It’s finally here! The new is available now!
The bobcat is a medium-size cat, and is a proficient hunter, stalking its prey with patience and stealth. Much of its diet consists of rabbits and rodents, but the bobcat is not particular when it comes to choosing its next meal.
Bobcats are found in a wide range of terrestrial environments, including mountains, forests, and deserts. Their coats can range in color from beige to brown, with dark spots and stripes. Tufts of fur on the tips of their ears, and short bobbed tails, help distinguish bobcats from other felines. Bobcats are mostly nocturnal and live in solitude, finding dens in caves or rocks. They mark their territory with their scent. In the wild, bobcats can live more than 12 years.
First Day Cover (click to order)
Nationally-known illustrator Nancy Stahl used photographs of bobcats as the basis for her highly stylized design. The bobcat’s golden eyes and pink nose make a striking contrast with its fur, rendered in shades of brown. Stahl has created illustrations for several stamp issuances, including Florida Panther (2007), Dragonfly (2008), and Dolphin (2009, reprint 2011), designed in a similar graphic style. Her illustration for the Save Vanishing Species semipostal (2011), featured a portrait of an Amur tiger cub.
The Bobcat stamp is being issued as a 1-cent stamp in rolls of 3,000.
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Heads up, animal lovers! The new one-cent Bobcat stamp will be issued tomorrow in San Marcos, Texas—home of the Texas State University Bobcats.
These bold, vibrant Bobcat stamps will be available in rolls of 3,000. They’re a great way to get use out of all those 44-cent stamps you have lying around! The First Day of Issue ceremony will be held at the San Marcos, Texas, Post Office at 301 N. Guadalupe Street. The dedication will begin at 11 a.m. We hope you’ll join us tomorrow to celebrate the bobcat!
Mark your calendars! The new 1-cent Bobcat stamp will be issued one week from today in San Marcos, Texas.
Illustrator Nancy Stahl used photographs of bobcats as the basis for her highly stylized design. The bobcat’s golden eyes and pink nose make a striking contrast with its fur, rendered in shades of brown. We just love that face!
The 1-cent Bobcat stamp is being issued in coils of 3,000 at a price of $30.00. You can now!
Check back here soon for more details on the time and location of the ceremony. We hope to see you there!
In the spirit of springtime, we’ve decided to cap off National Wildlife Week with a look back at the four 2007 Pollination stamps. The stamps’ intricate design echoes and emphasizes the ecological relationship between pollinators and plants and hints at the biodiversity necessary to ensure the future viability of that relationship.
Pollination—the transfer of pollen within flowers, or from one flower to another of the same species—is the basis for fruit and seed production. Insects and other animals, such as birds and bats, provide pollination services for the majority of the world’s food crops and flowering plants. In turn, the plants provide their pollinators with food and other nutrients in the form of energy-producing nectar and protein-rich pollen. Many plants also serve as hosts for the larvae of insect pollinators.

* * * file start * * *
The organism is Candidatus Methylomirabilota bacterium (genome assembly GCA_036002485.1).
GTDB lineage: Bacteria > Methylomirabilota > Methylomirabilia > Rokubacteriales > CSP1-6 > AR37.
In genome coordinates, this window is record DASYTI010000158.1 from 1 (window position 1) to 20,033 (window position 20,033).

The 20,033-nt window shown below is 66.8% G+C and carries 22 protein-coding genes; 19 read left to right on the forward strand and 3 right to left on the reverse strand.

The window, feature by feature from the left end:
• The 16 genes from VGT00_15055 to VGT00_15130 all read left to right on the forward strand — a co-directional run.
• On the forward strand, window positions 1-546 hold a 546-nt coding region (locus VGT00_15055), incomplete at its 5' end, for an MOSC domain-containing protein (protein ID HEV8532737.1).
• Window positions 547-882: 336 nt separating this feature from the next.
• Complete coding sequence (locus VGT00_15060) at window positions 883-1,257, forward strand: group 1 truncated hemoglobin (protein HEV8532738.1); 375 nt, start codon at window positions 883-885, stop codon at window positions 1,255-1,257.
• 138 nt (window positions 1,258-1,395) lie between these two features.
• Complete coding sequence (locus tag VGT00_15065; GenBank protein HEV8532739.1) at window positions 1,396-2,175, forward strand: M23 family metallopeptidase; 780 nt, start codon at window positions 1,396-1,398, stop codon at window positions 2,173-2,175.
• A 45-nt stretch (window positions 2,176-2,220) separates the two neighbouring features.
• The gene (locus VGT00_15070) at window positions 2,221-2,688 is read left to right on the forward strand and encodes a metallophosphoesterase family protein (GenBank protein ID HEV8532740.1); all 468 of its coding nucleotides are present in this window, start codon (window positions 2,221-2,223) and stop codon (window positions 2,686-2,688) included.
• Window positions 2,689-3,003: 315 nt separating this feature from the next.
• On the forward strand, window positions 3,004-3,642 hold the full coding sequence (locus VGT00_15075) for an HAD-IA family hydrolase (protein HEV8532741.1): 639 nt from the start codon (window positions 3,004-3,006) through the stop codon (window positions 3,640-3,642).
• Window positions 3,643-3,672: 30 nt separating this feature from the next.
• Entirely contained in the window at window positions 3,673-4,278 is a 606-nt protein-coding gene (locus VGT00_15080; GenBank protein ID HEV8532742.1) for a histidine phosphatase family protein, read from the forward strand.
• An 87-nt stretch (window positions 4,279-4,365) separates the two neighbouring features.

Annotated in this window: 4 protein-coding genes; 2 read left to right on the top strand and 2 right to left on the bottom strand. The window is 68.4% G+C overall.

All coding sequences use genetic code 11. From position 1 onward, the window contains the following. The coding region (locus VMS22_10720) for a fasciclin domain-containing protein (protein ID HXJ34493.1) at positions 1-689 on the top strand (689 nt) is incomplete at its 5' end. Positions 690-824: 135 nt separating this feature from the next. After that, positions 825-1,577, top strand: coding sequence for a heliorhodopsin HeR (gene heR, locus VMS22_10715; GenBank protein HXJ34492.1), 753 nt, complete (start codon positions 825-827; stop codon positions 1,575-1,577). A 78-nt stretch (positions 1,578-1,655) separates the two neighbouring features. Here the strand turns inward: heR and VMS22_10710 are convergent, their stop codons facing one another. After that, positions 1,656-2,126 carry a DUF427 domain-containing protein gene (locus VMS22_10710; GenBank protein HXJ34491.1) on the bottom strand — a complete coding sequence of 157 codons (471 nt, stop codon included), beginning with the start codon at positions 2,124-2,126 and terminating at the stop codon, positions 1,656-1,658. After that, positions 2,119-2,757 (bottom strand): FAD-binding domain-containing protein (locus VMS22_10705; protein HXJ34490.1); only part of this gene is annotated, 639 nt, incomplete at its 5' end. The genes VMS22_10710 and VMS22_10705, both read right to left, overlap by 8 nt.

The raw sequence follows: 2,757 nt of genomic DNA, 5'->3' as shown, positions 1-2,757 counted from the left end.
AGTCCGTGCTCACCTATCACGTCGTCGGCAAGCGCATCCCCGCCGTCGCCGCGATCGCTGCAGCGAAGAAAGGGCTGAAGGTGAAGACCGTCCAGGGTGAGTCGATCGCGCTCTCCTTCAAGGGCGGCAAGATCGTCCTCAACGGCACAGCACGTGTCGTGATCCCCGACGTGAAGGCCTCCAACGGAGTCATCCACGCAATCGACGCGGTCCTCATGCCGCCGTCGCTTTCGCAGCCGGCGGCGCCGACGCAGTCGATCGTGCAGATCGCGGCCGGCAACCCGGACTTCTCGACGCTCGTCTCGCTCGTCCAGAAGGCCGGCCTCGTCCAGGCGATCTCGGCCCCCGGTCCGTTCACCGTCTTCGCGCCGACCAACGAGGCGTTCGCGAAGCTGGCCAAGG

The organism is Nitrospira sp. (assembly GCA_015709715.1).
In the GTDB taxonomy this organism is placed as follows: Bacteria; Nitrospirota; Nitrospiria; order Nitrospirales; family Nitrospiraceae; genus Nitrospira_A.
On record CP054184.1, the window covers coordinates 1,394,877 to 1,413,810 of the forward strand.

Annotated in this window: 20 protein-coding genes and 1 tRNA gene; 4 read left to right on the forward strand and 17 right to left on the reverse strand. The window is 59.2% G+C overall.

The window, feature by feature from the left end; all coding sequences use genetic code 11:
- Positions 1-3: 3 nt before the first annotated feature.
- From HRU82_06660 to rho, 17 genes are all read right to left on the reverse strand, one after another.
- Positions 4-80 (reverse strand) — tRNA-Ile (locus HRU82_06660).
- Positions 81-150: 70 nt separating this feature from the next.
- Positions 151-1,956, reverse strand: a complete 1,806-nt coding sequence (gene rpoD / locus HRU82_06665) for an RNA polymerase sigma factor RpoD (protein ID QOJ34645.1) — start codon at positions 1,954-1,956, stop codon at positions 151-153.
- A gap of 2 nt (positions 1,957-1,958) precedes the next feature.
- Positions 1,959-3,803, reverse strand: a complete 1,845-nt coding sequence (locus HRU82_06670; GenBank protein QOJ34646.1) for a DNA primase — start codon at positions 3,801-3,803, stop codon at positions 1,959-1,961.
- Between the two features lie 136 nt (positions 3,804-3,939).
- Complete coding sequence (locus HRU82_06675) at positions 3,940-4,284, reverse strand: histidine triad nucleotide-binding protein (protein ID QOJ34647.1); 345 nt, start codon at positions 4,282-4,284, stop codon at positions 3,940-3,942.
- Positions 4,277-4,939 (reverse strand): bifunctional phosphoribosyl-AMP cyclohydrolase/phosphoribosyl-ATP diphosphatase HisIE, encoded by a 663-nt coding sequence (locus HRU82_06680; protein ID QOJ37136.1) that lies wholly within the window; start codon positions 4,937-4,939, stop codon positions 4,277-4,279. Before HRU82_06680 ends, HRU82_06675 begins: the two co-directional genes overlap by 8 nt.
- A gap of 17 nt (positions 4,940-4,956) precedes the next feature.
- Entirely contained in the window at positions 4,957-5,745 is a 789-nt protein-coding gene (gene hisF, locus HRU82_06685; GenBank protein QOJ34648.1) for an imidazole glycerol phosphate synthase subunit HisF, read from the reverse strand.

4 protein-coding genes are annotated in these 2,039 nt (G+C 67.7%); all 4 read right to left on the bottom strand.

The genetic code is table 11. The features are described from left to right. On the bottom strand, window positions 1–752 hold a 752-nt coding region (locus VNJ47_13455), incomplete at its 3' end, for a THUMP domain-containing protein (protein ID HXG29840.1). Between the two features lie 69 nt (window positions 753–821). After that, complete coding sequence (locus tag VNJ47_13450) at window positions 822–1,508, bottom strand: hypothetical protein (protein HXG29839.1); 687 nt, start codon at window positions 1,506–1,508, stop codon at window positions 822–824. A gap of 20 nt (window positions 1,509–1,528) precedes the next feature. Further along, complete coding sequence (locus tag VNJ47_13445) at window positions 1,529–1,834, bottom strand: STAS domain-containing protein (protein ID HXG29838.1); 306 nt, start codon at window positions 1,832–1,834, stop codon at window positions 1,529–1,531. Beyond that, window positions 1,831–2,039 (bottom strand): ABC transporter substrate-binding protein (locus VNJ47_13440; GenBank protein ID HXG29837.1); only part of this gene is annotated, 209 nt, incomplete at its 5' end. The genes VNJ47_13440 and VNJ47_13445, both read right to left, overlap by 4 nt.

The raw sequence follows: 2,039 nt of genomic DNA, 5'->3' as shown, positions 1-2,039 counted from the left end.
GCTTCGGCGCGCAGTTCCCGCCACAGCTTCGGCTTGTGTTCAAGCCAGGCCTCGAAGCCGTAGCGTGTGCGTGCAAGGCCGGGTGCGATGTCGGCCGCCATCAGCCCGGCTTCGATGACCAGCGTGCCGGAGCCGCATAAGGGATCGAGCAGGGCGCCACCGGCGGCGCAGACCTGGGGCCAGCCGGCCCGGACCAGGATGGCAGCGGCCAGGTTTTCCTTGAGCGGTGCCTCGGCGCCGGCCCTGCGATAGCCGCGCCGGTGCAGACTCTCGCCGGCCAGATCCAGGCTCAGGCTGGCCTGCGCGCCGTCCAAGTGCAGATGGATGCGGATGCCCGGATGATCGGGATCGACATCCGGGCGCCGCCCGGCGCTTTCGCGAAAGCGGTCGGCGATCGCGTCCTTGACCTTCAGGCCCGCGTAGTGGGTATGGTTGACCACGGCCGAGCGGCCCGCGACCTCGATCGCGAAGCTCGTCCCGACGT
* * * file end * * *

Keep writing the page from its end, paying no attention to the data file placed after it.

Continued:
Populations of some animal pollinators appear to be declining. Over the past few decades, scientists and growers—farmers and orchardists, as well as backyard gardeners—have all noted this downward trend. As a result, many concerned organizations and individuals, along with some government agencies, are working to encourage pollinator research, education, and awareness. They are also developing conservation and restoration projects aimed at ensuring measurable and documented increases in the numbers and health of both resident and migratory pollinating animals.
Many things can be done to help promote the health and vitality of pollinator populations. Among them are: planting flower gardens that provide a continuous succession of blooms throughout the season and utilize native plants; using nontoxic methods to control pests and weeds; protecting nontarget organisms such as pollinators from inadvertent exposure to pesticides, insecticides, herbicides, and other chemicals; and setting aside and protecting habitats suitable for wild pollinators.
Pollination is a partnership, and the interlocking design of the Pollination stamps reinforces the interconnectedness of nature. Strengthening that connection is one goal of The Pollinator Partnership, an outreach program of the North American Pollinator Protection Campaign (NAPPC), a cooperative conservation partnership of more than 120 organizations and individuals working across North America to support pollinators. The U.S. Postal Service and NAPPC recognize the importance of plant/pollinator relationships.
Thanks for sharing National Wildlife Week with us. What kinds of wildlife would you like to see on a future stamp? Let us know in the comments.